Sunday, February 21, 2016

Power and Darkness: or, The Difference Between Sheep and Wolves

"A sheep without its shepherd is lost; a wolf without its pack can survive."
(John J. Coghlin, Out of the Shadows)

It's interesting, isn't it, to see sheep mentioned in the same title with power and darkness.  Other than the term 'black sheep', which usually refers to someone who embarrasses their family by appearing odd or disreputable in some way, we almost never think of sheep as being anything but helpless, stupid, and always in a group, dependent on others to guide them.  I've talked before about being a 'shiny black sheep', and how it's actually a good thing. 

And yet, any group of people who feel angry, frightened or threatened in some way can become a dangerous mob of sheep, turning from prey into inadvertent predators in an extremely short time.  Think of the townspeople in Frankenstein, a stampede to exit a burning building, or a riot in any country.  This can occur whether or not there is a leader; sometimes it's the leader who incites the action, while at other times the leader gets left behind or even killed if s/he tries to calm things down.  A mob of sheep is mindless, running entirely on the instinct of "fight or flight", and the voice of reason frequently goes unheard because no one is capable of listening.

Ironically, the term 'lone wolf' also has negative connotations, since wolves normally live in packs with a definite hierarchy.  A lone wolf is usually someone who is very introverted and/or antisocial, preferring to live and spend most of their time alone instead of with a group.  Most of them are perfectly harmless, and are often very good people.  However, because they act differently from what is expected of wolves, they are often looked upon with suspicion by everyone, sheep and fellow wolves alike.

When you look closely at these two seeming opposites -- the black sheep and the lone wolf -- you find they have many things in common.  Both are mavericks who will not or cannot accept the hierarchy or rules of the group, choosing instead to follow the beat of their own drum.   

In fact, they are almost the same

When I read Coghlin's quote (at the very top of this post), it really resonated with me. I've been more or less of a lone wolf for a good portion of my life.  As a child and young adult, I tried being a sheep because that was what I was supposed to be, but the skin just didn't fit me properly, and I probably looked and sounded a lot like a wolf version of the sheep in the cartoon below.  Then I went through a period of trying to be a pack wolf, but but that didn't fit me, either, and it was obvious.  It wasn't until I "found myself" a few years ago (to use an old 1970's saying), that I realized I was a shiny black sheep all along.  And that skin fits me "just right", like the smallest chair, bowl and bed in the story of Goldilocks and the Three Bears. I am content.  Life is good.

So what about the power and the darkness?  The way I see it, the power belongs to those who think for themselves.  That would be the shiny black sheep and the lone wolves.  Pack wolves also have some power, because they choose to work as a team, and although they usually follow the rules of the hierarchy, they will argue with each other if they feel the need to do so.  However, their individual power is less because they usually do follow the hierarchy to avoid being turned out of the pack.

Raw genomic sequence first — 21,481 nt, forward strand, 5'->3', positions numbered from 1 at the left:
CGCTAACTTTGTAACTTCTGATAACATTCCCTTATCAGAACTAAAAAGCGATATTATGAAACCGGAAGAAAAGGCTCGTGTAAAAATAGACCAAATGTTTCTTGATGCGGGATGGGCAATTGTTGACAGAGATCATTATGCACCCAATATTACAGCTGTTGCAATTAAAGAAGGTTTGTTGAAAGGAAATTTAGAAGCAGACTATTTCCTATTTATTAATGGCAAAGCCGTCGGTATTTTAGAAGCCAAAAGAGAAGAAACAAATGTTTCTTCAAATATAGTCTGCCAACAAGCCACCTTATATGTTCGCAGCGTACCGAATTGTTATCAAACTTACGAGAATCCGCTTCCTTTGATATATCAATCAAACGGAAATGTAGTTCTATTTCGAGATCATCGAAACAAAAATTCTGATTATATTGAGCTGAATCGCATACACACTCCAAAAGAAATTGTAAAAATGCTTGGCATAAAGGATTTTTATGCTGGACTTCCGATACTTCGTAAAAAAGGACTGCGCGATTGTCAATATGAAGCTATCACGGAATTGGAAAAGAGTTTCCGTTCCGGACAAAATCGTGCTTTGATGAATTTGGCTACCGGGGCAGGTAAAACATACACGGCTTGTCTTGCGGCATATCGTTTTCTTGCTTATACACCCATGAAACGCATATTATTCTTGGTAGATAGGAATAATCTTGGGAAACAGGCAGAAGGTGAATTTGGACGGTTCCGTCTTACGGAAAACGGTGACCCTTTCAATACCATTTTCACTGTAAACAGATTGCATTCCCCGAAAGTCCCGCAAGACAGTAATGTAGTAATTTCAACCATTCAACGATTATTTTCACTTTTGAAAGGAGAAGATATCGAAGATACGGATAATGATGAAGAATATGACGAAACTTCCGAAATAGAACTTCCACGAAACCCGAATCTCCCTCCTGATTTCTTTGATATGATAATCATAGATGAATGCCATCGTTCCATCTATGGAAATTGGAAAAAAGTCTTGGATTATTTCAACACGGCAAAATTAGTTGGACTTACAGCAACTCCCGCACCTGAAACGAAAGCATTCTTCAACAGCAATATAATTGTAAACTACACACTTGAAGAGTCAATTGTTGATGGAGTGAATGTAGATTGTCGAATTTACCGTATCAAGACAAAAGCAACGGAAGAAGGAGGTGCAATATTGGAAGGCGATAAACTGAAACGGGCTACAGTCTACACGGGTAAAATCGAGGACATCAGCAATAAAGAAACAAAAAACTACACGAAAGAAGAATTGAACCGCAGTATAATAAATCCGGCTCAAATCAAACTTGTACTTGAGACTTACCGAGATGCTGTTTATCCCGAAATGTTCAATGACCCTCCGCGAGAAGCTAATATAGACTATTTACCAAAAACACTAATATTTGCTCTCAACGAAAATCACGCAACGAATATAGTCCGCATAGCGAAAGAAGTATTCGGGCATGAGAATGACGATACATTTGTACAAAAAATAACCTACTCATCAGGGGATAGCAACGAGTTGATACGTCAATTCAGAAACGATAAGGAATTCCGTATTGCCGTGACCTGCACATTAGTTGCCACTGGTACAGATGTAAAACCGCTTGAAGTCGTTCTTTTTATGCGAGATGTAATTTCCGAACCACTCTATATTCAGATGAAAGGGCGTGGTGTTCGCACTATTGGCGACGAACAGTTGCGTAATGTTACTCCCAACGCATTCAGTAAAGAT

But the darkness truly belongs to the sheep.  Because a LONE sheep really is lost.  Without someone -- anyone -- to follow, a non-black sheep has no idea what to do or where to go, and is in serious danger of being devoured by any predator that comes along.  So the first order of business for a lone sheep is to find a flock.  Whether it's a club, a religion, a gang or a cause doesn't matter; it's having a flock to identify with that's important.  And if that flock ends up taking a header off a cliff some dark night, well, at least they went together.

So whether you identify as a shiny black sheep or a lone wolf, just remember: 

I think the power is worth it, don't you?

Wednesday, February 3, 2016

February: "I'm SO Goth..."

I found this on the Elders of Goth FB page, and am sharing it here...  It just seemed SO appropriate for someone with eight cats (3.5 of them black) to post this:

I think this just says it all.  ;-P

(Although I think I'd upgrade that last one to Death Metal...)

Monday, February 1, 2016

Medusa: Eyes of Stone

Here is a poem I wrote back in 2010, when I was studying and working with Medusa as a matron goddess.  I've always seen Her as a guardian and avenger of abused and threatened women.  It goes well as a precursor to my short story, although it won't be published with it.  So you get an exclusive here...  Hope you like it!

Eyes of Stone

You look at me with
Your eyes of stone
But I stare back at you
And still breathe

Don't try to petrify me
With your gaze, honey
It won't work on me
We have the same wounds
The same anger

The same eyes

It probably wasn't your fault
He came after you
Any more than it was mine
But who believes us?
Obviously we asked for it
Or it wouldn't have happened

After all
It's not like they have any self-control
You can't expect them to take
No for an answer

Yeah, I don't believe that
Any more than you do

Got any extra snakes?